I still really enjoyed this bind-up and I can’t wait to see where the story goes next. I hope we get to see more cameos of characters we love, too! And if you are already a fan of VE Schwab and this breathtaking world, I bet you will absolutely love this addition! Content and trigger warnings violence, blood, and torture.

Okay, so like with every graphic novel that I review, I always do a breakdown on what happens briefly in each individual issue. So, the next portion of this review will have SPOILERS! Obviously, I won’t give away anything too pivotal, but I will talk about some of the themes that each issue had inside.

ISSUE ONE:
We get to meet Maxim, the prince and sole heir to the throne. We also get to meet the king, and his dad, Nokil. And we also get our first glimpse at Maxim wanting to be more than the prince in waiting, and he wants to prove himself and his fighting abilities.

ISSUE TWO:
We are introduced to Arisa, the pirate queen, and we get to learn about a tournament where the winner will fight her to prove themselves worthy. Also, we get to see the Black Torch, and you know my pub loving heart was so dang happy.

ISSUE THREE:
Isra, the pirate queen’s niece, and Maxim are both battling in the tournament where we see so many different magic abilities, and we learn there are no rules and anything goes.

ISSUE FOUR:
Things do not go Maxim’s way, but he is rescued. Then, after, he receives a letter from his father, asking him to come. But he declines because he still has so much more to learn.

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Vicious (Villains, #1) by V.E. Schwab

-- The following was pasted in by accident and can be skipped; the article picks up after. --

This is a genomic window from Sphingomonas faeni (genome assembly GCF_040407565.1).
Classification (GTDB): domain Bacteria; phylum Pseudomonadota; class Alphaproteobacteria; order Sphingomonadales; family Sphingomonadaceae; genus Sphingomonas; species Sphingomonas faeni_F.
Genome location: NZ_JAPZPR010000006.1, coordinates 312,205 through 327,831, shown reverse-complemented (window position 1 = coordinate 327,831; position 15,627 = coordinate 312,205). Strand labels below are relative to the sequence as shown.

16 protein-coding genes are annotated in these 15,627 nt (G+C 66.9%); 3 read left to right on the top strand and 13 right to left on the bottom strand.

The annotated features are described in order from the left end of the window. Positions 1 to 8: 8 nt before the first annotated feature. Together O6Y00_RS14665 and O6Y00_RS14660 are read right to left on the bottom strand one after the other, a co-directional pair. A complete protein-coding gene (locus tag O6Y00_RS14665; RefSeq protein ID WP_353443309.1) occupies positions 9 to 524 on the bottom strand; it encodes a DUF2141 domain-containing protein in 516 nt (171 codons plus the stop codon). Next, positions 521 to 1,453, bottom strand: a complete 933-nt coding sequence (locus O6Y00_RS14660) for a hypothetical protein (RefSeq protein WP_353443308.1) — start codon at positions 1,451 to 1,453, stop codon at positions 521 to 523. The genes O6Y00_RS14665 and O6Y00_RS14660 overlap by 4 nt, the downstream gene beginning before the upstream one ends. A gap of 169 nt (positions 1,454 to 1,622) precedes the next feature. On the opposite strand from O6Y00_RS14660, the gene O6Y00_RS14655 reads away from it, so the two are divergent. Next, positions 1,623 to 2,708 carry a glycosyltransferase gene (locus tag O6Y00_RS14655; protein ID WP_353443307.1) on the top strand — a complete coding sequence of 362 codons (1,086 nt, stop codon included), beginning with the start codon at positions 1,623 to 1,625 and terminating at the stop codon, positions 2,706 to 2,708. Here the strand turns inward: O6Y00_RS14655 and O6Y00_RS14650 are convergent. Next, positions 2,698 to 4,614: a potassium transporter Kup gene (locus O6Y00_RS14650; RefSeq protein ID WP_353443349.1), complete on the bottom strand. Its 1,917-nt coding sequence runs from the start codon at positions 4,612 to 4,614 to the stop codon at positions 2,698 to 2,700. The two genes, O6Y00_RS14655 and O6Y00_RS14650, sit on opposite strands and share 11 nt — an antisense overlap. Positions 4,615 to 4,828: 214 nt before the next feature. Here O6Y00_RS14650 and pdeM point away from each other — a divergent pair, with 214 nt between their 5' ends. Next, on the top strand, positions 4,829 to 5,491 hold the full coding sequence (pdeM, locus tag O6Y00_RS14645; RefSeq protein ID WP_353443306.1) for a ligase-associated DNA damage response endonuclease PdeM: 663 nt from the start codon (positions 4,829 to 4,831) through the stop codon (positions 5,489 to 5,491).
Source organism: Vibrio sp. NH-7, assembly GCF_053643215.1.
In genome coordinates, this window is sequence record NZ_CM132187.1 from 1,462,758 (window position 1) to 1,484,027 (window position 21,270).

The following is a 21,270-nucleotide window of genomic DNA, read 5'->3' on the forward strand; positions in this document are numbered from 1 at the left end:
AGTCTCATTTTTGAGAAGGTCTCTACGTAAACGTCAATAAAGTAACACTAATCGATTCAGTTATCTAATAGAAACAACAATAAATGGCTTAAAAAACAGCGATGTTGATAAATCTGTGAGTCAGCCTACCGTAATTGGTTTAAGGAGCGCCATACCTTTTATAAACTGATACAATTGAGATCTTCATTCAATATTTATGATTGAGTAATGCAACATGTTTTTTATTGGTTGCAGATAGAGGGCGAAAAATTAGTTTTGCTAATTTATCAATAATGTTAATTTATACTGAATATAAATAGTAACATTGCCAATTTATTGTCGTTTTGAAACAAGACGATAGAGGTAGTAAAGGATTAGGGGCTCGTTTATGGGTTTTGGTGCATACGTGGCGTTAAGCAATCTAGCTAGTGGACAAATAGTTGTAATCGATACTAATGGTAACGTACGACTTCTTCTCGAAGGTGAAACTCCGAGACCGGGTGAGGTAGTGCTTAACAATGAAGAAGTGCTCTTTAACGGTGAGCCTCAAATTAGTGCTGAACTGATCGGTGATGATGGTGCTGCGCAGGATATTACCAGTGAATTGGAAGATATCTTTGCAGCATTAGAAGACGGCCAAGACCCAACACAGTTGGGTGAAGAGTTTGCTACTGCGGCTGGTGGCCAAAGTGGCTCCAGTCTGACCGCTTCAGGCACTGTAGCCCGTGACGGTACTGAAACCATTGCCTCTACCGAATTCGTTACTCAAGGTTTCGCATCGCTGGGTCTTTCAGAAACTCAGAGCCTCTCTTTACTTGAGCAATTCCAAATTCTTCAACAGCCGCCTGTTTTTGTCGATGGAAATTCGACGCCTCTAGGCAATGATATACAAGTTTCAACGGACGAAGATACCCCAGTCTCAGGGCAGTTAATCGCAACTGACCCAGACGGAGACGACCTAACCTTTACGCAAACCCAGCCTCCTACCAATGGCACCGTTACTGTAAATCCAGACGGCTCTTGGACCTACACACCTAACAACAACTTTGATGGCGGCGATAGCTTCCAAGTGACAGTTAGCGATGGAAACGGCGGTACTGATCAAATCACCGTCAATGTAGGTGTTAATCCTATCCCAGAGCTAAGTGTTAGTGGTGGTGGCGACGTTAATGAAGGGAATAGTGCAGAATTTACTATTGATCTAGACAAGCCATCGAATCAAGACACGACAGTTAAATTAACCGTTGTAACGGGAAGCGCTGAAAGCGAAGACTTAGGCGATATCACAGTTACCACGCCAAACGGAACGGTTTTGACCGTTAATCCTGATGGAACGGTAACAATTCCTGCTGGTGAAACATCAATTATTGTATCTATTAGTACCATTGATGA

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“Plenty of humans were monstrous, and plenty of monsters knew how to play at being human.”

Friends, this is my fifth book by VE Schwab, and I’ve three starred every single one of them. At this point, it is glaringly obvious that you should take my review(s) of her work with a grain of salt, because it is obviously a “me” thing. I will say that I adore the author, and I want so desperately to fall in love with a book of hers. And even though I thought Vicious would be the one, it sadly wasn’t.

But this is a book about two college roommates who are literally experimenting with life and death and that tiny, minuscule, grey area in-between. Ten years later, a story of revenge, heartbreak, and anger is born. Yet, we still get glimpses into what happened at college ten years ago to bring these current ramifications into fruition.

“I want to believe that there’s more. That we could be more. Hell, we could be heroes.”

This book does raise the fascinating question, both in literature and in real life: what makes a hero and what makes a villain? Is it just the light the story is told in? Is the difference that monumental? Is it only a matter of perspective? Victor and Eli really challenge this question, and I adored it.

Victor – Fresh out of jail and will stop at nothing to exact his revenge; the slower the better.

Sydney – My favorite character, who needs to be protected at all costs, and is just trying to find her place in a world that has constantly made her feel like she doesn’t belong.